Jon Lazar

 

Homemade Fish Food - Scott711

I have done a lot of reading on what food/ingredients are beneficial for both fish and coral. After gathering all of the information about quantity and quality of foods I came up with the following list of ingredients for my food:shrimpclamsscallopsoysterssquidmusselsmackerelaloe Verabloodwormsbrine shrimpbaby brinerotifers frozen/freeze driedPE mysis shrimpmysisprawn Roecyclopeezeoyster eggsspectrum small pelletsdecapsulated brine shrimpfreeze dried copepodsGolden Pearls 5-800 microns 6 different typesred gracilariabroccoliZoeZoecongarlic extractChromamax(super concentrated phytoplankton)3 different types of Noriseveral different types of aminos/omega fatty acids and vitamins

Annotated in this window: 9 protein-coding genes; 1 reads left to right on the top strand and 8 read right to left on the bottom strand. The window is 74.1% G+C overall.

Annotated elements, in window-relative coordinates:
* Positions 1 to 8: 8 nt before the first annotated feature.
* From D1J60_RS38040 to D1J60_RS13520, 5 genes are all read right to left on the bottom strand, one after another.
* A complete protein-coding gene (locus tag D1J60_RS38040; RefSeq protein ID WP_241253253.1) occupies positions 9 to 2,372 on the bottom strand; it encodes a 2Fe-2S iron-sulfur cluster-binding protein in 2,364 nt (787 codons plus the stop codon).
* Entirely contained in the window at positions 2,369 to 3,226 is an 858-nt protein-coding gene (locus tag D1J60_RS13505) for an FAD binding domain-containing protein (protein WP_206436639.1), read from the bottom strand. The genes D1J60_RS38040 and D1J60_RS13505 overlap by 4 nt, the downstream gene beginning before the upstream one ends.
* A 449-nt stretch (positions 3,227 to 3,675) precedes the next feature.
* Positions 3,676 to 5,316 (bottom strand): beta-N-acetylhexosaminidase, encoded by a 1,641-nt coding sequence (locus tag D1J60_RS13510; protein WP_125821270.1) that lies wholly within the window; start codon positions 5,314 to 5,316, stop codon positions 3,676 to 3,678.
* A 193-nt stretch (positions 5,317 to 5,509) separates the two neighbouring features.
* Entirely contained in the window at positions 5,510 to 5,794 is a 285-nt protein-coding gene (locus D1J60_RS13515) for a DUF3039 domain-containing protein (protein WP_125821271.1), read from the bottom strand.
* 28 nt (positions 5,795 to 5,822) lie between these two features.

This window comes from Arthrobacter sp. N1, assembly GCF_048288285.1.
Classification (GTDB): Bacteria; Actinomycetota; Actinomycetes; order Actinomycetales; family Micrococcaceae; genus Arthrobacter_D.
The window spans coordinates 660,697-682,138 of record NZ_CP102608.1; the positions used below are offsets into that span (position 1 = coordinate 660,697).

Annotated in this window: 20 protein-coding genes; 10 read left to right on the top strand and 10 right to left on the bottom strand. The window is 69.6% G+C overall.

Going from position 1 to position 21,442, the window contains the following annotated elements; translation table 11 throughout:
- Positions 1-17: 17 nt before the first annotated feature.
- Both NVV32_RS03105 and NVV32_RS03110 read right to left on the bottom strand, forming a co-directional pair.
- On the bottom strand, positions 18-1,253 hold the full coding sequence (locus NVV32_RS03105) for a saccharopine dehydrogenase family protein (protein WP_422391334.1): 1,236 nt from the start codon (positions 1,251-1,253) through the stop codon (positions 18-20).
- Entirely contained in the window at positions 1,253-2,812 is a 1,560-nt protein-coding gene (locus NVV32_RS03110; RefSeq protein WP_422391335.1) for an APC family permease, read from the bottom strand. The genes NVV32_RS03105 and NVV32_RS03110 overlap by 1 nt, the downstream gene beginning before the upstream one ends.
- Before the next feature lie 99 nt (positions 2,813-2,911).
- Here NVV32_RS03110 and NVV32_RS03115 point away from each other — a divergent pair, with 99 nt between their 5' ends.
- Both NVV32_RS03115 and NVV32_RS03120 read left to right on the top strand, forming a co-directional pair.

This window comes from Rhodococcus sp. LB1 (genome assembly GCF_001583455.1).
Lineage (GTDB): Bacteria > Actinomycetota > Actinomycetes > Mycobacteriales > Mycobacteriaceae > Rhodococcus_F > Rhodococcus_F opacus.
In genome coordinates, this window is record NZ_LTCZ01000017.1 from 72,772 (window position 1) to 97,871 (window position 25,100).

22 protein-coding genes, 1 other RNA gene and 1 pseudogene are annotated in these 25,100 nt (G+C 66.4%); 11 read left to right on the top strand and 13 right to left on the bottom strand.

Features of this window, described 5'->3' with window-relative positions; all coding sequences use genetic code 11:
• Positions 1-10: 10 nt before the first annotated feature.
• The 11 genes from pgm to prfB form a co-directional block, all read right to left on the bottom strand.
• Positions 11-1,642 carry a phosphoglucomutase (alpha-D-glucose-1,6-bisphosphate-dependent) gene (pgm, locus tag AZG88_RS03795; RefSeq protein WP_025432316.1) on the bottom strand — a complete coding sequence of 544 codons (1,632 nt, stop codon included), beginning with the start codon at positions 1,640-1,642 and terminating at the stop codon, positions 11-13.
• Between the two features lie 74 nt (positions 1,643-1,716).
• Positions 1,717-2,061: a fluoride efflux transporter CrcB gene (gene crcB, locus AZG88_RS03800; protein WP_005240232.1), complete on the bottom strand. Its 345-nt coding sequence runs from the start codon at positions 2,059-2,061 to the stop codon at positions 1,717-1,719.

Chad

Chad

 

Marine Aquarium Disasters and How to Prevent Them (Part 2) - Scott L. Moore